Summer flies by so fast and we are almost at the end of August. So what have we been reading this summer at the Law Society Libraries? We’re excited to share some of the books we’ve been reading.
When I was in university, I bonded with my favourite professor over our shared love of John Barth. This professor was a baby boomer and he recalled that, when he was growing up, all the cool kids would read any new novel by John Barth or Kurt Vonnegut. While Vonnegut is still widely read and widely praised, Barth has remained somewhat lesser known and, in my opinion, inadequately appreciated.
The Sot-Weed Factor (read: tobacco farmer) is a lengthy but highly entertaining satire of the picaresque genre, detailing the adventures of Ebenezer Cooke, who travels from England to America in the late seventeenth century. He encounters pirates, bears, Jesuits, Quakers, tavern-keepers, prostitutes, the landed gentry, millers, farmers, members of various Indian tribes, and a particularly cunning confidence artist. There are political machinations, reunions of long-lost relatives, secrets and devastating revelations. There is truly never a dull moment.
Among the remarkable coincidences and unbelievable twists that characterize such adventure stories, actual historical figures appear, including Charles Calvert, 3rd Lord Baltimore. Despite the implausibility of the events depicted, the reader comes away from the story having caught intriguing glimpses of the early days of the American colonies, and of Barth’s home, Maryland, in particular.
Some of The Sot-Weed Factor’s passages might – and indeed, ought to – offend the reader if taken out of context. However, Barth’s treatment of Indigenous characters is ultimately sympathetic. He does not excuse colonialism or downplay its deleterious effect on the native population.
Be aware that this is an oftentimes salty book. In one highly entertaining passage, two women exchange one-word insults for five whole pages, one in French, the other in English. Anyone looking for synonyms for “sex worker” (a term I personally find offensive) need look no further than this.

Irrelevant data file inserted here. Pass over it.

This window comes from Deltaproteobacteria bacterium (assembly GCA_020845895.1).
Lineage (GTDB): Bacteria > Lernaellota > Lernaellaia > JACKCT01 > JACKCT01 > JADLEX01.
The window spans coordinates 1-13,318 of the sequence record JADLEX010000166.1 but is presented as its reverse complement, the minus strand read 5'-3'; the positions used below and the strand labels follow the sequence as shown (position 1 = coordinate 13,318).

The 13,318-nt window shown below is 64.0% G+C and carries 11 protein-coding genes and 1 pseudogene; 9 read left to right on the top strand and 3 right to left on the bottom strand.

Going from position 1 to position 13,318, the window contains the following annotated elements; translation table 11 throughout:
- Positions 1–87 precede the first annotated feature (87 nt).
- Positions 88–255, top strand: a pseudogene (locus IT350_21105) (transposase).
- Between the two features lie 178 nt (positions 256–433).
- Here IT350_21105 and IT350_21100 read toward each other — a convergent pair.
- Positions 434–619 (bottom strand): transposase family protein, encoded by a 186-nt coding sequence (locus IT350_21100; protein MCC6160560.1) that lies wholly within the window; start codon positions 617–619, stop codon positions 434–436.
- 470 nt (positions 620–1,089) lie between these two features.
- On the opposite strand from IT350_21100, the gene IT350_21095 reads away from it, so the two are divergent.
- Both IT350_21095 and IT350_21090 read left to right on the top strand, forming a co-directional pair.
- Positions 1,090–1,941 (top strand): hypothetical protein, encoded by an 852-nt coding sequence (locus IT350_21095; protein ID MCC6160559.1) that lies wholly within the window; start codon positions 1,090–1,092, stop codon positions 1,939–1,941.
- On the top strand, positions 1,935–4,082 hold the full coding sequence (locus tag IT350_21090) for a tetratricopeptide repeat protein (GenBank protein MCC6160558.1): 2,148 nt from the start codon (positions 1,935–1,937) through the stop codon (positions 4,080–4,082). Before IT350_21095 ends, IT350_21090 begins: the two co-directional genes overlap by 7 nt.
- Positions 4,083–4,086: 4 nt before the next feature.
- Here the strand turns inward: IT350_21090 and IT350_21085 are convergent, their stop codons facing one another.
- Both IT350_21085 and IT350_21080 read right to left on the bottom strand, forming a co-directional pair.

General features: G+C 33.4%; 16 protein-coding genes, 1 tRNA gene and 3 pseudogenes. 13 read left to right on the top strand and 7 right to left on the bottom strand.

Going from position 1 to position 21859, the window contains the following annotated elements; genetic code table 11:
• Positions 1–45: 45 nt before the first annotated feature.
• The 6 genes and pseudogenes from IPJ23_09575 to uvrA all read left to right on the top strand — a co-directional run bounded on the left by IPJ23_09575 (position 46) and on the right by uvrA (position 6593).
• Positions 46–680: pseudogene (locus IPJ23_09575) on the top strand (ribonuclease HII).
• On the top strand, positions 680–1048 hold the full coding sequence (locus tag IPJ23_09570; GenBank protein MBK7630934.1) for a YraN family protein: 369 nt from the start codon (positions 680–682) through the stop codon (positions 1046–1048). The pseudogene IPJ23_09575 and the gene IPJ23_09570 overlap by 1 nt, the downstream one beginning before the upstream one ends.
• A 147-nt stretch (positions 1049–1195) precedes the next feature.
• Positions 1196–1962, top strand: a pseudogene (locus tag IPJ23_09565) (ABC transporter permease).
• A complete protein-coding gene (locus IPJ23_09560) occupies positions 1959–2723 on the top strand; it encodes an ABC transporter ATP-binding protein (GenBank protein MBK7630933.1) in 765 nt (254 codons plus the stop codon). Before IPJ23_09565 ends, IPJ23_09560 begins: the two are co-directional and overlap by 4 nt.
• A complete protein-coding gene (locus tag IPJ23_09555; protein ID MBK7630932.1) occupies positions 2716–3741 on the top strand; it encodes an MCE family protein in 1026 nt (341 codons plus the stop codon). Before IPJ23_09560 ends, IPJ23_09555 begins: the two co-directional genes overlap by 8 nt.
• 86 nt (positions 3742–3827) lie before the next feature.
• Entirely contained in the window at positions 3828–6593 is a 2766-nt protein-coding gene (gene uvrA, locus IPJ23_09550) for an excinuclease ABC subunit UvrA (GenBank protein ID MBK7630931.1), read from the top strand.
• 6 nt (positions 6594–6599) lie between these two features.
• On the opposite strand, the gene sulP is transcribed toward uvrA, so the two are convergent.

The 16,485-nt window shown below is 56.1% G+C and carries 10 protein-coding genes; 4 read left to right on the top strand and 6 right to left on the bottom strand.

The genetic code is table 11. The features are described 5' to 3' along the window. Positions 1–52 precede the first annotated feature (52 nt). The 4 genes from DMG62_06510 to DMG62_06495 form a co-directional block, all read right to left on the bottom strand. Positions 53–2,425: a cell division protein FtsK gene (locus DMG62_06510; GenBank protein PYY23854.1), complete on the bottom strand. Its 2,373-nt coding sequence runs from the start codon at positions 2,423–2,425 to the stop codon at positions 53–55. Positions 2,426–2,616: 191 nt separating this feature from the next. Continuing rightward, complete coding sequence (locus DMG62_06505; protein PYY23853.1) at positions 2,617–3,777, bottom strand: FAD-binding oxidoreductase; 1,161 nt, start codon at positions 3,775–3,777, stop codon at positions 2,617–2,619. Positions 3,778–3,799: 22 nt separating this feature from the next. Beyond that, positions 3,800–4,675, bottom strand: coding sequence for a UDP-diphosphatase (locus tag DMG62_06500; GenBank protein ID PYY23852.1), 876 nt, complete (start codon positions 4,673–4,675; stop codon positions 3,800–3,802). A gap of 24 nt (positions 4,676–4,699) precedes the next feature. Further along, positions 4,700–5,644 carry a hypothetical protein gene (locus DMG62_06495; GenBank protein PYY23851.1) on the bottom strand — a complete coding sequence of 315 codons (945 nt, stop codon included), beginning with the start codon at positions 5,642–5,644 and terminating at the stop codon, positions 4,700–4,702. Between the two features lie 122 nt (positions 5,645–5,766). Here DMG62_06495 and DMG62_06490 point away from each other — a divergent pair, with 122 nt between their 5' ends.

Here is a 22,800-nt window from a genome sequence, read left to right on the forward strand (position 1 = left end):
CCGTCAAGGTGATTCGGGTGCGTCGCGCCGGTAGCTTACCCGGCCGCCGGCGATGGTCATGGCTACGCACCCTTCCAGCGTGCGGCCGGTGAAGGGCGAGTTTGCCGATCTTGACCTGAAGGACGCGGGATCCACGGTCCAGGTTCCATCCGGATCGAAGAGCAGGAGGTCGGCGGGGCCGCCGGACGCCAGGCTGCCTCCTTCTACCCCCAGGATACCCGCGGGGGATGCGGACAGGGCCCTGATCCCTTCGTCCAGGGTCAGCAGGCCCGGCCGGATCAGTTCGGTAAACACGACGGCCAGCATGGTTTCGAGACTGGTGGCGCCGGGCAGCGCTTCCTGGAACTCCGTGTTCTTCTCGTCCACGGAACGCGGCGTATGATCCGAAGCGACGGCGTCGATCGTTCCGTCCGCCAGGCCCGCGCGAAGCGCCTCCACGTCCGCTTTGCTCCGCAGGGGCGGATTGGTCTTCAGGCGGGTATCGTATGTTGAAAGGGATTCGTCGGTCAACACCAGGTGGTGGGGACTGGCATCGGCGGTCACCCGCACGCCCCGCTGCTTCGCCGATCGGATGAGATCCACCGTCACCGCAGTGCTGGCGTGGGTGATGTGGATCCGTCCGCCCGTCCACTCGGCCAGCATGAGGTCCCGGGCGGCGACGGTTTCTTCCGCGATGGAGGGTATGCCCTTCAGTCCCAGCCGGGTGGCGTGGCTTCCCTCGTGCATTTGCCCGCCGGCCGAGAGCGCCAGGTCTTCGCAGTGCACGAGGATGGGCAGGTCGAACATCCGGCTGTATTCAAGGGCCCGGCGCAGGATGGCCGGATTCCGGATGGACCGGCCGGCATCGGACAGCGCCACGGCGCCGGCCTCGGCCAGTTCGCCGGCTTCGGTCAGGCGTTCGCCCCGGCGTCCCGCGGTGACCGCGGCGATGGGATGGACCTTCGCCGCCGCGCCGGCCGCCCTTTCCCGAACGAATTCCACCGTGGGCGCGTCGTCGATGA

There are elements of the book that make the reader conscious of how much society has changed, not just since 1700 but since 1960. In spite of this, The Sot-Weed Factor is both hilarious and satisfying, and I recommend it wholeheartedly, particularly to anyone looking to unplug and get lost in a fictional world before summer is over.
If 17th-century white men’s voices and Ciceronean style do not appeal, The Break could be the novel for you. The Break is an intergenerational story of Indigenous women and girls in Winnipeg’s north end, delivered in a gorgeous and immediate plain style.
The title refers to a narrow, isolated strip of land that runs through the neighbourhood: “It’s Hydro land, was likely set aside in the days before anything was out there. When all that low land on the west side of the Red River was only tall grasses and rabbits, some bush in clusters, all the way to the lake in the north. The neighbourhood rose up around it.” As the novel opens, one of the main characters witnesses a scene of violence on the Break. The rest of the novel, narrated by various characters, provide the backstory leading up to that incident.
The Break‘s subject matter challenges the reader, but the complexity of the characters and the immediacy of the dialogue are undeniably compelling. Set aside a few hours, depending on how quickly you read, because you will be tempted to read all 350 pages in one sitting.
The Break could not be more of a contrast to The Sot-Weed Factor. It is serious and quick to read, its plot true to life and current. Canada needs more books like this one, and Canadians of all backgrounds need to read The Break.
Numerous reviewers on Goodreads contend that this book should have won CBC’s Canada Reads. A few disagree, protesting that if they wanted to be depressed, they could read stories like this in the news. That is simply false. Vermette goes deeper than any news reporter could, forcing the reader to come face to face with the legacy of colonialism that continues to haunt our country and simultaneously celebrating the strength and love of the people who survive, despite being treated as second-class citizens.
I have decided that I want to re-live my childhood excitement of reading the Harry Potter series once again. The series was my introduction to a lifelong love of reading and always filled me with a sense of wonderment. I have gotten more into audiobooks lately and have always heard that the audio version of the Harry Potter books was very well done, and that is true because Jim Dale beautifully narrates the series. I can’t wait to hear him narrate my favourite of the series, the Prisoner of Azkaban.